AAJ: Another project which sounds interesting is your collaboration with New York group Bang on a Can, on your composition "Modul 26."
NB: Sometimes I have the possibility to write for another group that's interested in the aesthetics of this music. Evan Ziporyn, who is a strong member of Bang on a Can, wrote to me to say he was interested in the music. Finally, it was possible to do something together, and I was very excited because there are not too many crossover ensembles who understand the compositional classical thinking and the groove aspect. In Bang on a Can you have many interesting members, like the guitarist [Mark Stewart] who knows African music. It was a very minimal, a little bit rock and contemporary classical music ensemble. I decided to work on a piece that I had already written and to transform it into another orchestration, write some new parts and adapt it for this Bang on a Can group.
It was interesting for me because there were more acoustic strings and people with experience in classical music, and I thought that in the flow and a certain pattern structure that "Modul 26" would be a good piece for a group with people of this background. I asked Evan if we could do an early rehearsal so I could see how they would like to treat it, what challenges they have, where they are inspired by the piece and where maybe not so much. I need this time when I develop a piece together with other people. The rehearsing process and the process to materialize the music is very important.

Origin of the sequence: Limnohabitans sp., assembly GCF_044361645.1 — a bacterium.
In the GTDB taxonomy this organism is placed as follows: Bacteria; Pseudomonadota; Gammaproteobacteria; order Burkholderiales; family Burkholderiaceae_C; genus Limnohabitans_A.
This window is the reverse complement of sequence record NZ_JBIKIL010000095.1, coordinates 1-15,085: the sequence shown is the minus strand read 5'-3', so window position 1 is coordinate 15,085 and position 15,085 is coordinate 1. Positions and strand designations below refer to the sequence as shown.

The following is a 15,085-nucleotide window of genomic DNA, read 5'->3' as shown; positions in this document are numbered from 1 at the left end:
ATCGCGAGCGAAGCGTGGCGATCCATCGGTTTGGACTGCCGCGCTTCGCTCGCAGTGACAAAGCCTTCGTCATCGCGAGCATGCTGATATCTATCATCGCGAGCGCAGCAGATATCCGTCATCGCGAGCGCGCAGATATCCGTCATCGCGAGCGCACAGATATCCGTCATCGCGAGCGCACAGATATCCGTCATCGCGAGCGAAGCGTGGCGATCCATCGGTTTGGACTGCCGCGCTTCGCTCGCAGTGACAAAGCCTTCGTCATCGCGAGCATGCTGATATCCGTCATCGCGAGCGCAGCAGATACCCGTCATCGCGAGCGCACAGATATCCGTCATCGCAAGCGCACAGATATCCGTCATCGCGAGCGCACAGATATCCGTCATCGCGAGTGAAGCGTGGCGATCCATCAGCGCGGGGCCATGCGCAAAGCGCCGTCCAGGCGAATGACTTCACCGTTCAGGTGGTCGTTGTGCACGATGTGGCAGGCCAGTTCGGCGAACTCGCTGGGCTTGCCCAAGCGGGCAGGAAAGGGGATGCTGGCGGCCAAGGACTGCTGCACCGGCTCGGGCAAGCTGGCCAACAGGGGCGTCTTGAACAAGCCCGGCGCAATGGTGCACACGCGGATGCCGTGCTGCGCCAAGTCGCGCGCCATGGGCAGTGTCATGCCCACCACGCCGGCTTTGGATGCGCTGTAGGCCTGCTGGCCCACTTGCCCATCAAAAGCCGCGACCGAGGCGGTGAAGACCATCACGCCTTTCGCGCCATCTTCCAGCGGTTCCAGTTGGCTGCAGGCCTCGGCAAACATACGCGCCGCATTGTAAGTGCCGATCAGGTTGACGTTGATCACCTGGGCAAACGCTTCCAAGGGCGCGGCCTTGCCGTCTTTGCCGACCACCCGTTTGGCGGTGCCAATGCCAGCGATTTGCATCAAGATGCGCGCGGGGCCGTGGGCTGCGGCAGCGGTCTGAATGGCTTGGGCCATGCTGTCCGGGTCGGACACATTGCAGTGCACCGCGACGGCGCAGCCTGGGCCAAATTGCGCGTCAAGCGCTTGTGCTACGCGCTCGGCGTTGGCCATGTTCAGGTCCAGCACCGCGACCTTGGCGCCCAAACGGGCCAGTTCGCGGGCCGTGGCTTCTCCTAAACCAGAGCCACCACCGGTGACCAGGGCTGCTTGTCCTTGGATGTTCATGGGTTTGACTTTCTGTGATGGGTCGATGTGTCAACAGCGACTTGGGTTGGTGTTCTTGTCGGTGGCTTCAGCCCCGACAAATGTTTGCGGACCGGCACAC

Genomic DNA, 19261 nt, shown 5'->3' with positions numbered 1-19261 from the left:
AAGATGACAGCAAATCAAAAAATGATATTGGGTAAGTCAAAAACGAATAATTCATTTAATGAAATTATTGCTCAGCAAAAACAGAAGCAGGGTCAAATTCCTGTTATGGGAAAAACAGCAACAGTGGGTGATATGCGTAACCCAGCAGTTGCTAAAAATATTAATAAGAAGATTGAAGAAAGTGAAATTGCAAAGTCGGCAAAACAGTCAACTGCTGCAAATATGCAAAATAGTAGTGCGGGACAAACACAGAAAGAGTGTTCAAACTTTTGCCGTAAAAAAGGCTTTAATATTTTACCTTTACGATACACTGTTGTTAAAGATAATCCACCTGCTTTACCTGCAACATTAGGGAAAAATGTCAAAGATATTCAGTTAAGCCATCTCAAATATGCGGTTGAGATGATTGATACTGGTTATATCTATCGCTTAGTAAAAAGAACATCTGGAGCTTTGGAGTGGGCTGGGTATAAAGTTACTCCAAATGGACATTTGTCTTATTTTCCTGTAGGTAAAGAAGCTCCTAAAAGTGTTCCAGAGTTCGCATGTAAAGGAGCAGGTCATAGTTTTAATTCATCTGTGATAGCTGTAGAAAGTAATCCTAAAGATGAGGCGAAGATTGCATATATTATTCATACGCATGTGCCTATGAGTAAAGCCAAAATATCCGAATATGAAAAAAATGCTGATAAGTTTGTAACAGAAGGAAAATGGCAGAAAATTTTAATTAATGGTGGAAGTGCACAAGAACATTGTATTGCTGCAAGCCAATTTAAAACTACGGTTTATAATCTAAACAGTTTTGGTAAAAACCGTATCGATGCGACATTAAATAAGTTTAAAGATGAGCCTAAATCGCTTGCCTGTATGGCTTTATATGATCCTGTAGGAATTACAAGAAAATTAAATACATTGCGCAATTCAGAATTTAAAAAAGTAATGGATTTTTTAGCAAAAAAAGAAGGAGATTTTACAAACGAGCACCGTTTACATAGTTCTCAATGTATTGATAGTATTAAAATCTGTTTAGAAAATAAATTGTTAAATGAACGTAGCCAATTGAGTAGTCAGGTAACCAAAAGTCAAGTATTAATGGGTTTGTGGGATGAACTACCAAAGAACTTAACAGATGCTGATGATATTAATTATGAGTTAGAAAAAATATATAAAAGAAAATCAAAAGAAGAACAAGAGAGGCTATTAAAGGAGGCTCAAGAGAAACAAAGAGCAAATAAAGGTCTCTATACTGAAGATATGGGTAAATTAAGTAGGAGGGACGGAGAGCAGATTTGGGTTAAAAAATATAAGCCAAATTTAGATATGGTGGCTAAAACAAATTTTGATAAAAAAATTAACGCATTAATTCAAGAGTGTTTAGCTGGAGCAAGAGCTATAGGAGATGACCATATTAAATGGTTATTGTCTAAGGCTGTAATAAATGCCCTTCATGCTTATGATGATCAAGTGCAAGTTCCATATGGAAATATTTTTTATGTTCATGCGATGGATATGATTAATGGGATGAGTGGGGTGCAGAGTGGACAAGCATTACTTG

With Bang on a Can I was not afraid that they would play it with too little ambition, but it is maybe interesting to work with the composer to get the picture of what is behind the music and how the tension is created, or how I interpret the creation of tension in a piece over so many repetitions in this spiraling process. "Modul 26" especially moves in the way of a planet, not in a circle but in an elliptic way. In the end, the planet goes out of the ellipse and into a straight, forward movement. The way you move up to higher energy levels in this piece is difficult to write into a score. I was constantly challenged by how much I could write into a score and how much is interpretation. But you also find this challenge in a Beethoven sonata.
With Bang on a Can, it was really a pleasure because they wanted to do this process even if economically and time-wise they were totally challenged to create enough space for this. But if they like a composer, their interest is total and for me this is important. The rehearsing process, the development of the piece together as a group, understanding each other in the sense of interpreting the background and the energy you bring into a group---this is a very important process, and I think you can hear it in the results of the playing.